Clinical study and management of small bowel obstruction in 20 cases in a large tertiary care teaching public health hospital in Department of General Surgery


  • Sudhir G. Mehta Department of Surgery, M P Shah Medical College, Jamnagar, Gujarat, India
  • Achint Bajpai Department of Surgery, M P Shah Medical College, Jamnagar, Gujarat, India
  • Saravana Kumar Department of Surgery, M P Shah Medical College, Jamnagar, Gujarat, India



Post-operative adhesion’s, Retrospective, Small bowel obstruction


Background: Small bowel obstruction is one of common and most challenging emergency faced by one in surgical practice. Bowel obstructions account for approximately 20% of all surgical admissions in patients with acute abdominal conditions. The aim of the study was to evaluate age and sex distribution along with different etiological factors in age groups, clinical features among with different etiological factors, benefits of early surgical intervention, causes of mortality and morbidity.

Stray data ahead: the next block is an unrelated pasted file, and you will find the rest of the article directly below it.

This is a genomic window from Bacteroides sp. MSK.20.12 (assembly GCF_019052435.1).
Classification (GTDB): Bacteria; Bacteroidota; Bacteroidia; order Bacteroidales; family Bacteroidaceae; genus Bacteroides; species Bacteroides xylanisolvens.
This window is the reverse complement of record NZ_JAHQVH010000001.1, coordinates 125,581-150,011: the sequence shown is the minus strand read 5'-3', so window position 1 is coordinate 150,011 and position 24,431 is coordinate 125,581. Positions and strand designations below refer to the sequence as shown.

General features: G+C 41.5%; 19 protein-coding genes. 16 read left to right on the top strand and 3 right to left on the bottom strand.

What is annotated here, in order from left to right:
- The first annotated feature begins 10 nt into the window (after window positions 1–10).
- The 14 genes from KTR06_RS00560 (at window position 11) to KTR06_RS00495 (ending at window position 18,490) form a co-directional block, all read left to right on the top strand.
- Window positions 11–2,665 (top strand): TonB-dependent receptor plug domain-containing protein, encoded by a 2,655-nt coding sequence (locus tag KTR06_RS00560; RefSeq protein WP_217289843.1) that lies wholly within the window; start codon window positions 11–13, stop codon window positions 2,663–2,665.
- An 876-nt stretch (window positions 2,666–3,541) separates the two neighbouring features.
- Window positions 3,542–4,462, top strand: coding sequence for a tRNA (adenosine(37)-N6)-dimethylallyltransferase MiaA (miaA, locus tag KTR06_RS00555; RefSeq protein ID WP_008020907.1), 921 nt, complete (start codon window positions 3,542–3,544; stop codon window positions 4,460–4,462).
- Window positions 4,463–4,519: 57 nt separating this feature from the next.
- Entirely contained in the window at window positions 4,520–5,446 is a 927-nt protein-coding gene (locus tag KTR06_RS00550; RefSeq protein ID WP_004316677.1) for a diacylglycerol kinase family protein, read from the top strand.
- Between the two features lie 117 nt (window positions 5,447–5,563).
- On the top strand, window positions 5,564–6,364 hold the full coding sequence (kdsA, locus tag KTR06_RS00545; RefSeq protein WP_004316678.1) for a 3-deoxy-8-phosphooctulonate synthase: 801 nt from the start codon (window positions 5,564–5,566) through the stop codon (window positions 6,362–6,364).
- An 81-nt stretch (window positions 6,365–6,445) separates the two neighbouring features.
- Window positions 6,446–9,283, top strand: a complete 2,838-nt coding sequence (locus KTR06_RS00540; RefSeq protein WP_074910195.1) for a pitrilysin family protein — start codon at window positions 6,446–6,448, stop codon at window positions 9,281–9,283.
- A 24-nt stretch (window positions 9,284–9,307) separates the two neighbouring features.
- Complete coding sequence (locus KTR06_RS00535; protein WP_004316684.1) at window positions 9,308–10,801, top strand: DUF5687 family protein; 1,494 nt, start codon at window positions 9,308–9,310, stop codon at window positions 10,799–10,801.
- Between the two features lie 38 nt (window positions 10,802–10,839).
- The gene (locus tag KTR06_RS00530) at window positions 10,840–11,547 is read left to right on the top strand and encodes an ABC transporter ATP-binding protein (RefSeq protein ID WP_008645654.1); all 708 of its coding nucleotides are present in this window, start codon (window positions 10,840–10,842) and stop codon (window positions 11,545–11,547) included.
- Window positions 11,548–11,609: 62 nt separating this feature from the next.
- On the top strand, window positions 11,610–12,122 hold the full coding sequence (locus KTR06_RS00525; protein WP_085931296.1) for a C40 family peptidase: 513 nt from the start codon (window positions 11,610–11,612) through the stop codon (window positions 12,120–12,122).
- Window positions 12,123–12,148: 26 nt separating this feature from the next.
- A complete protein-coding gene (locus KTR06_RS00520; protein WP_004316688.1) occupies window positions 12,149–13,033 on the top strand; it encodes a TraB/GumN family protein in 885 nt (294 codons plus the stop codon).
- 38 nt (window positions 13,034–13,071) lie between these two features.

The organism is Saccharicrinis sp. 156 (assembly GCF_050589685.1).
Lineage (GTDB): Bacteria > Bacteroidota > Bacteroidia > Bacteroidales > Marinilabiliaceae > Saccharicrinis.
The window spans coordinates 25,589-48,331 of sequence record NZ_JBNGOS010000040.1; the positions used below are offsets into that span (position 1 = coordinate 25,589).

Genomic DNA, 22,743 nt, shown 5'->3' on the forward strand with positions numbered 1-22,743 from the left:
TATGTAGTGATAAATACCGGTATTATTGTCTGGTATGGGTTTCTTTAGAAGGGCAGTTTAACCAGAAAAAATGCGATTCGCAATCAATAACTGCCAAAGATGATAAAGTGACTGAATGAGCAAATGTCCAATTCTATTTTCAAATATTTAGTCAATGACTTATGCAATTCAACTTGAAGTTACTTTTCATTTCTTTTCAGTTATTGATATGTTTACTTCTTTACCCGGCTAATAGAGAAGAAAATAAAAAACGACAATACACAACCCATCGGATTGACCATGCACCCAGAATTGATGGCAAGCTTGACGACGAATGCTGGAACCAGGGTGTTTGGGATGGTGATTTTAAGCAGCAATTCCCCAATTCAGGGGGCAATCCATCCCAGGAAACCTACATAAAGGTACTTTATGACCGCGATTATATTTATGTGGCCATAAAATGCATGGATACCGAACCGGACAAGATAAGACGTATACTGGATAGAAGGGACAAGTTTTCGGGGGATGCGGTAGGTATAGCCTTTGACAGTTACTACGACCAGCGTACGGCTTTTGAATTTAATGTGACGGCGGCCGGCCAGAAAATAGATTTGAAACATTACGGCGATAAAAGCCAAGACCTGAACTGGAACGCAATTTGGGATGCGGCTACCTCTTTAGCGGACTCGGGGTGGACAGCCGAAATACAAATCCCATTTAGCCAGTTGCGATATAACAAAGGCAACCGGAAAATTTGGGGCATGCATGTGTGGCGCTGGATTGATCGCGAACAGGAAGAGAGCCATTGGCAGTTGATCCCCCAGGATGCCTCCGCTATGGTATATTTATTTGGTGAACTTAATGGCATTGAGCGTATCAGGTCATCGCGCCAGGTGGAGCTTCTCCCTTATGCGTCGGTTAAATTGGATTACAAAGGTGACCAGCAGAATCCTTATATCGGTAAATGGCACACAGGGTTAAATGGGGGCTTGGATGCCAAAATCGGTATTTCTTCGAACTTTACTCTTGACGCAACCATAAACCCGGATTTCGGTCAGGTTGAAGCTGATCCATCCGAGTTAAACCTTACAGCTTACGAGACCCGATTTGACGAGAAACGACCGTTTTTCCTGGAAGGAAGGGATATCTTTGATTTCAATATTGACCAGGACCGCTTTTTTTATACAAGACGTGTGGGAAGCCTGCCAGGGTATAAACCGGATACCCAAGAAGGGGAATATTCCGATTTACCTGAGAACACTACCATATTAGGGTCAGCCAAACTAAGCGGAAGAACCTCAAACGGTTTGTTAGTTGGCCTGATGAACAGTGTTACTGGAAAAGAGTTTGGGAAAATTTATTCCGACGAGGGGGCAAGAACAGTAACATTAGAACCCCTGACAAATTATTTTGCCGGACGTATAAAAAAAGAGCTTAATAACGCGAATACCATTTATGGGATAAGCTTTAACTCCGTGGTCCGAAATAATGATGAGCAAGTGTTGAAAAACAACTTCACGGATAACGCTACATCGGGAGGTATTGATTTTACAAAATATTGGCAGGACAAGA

Methods: A retrospective observational study was conducted in 20 patients for period of two years. All cases above age of 18years are included. Patients who are pregnant, with history of confirmed and strongly suspected peritoneal carcinosis, undergoing radiotherapy of the abdominal region are excluded from the study.

Results: 20 cases with 60% males and 40% females were included in the study and majority of patients were between age group of 41 to 60 years (55%). Pain abdomen was the most common symptom. Abdominal tenderness was the most common sign present in all patients. Mortality rate was 20% out of which 40% death rate was present in patient operated after 24 hours of admission. Septicaemia was the most common cause of death.

Conclusions: So the intra-abdominal adhesions are the commonest cause of small bowel obstruction while strangulation or obstructed hernia may account for high mortality. Conclusively it can be said that early detection and complete treatment including timely surgery are the essential aspects to decrease morbidities and ultimately decrease mortality.


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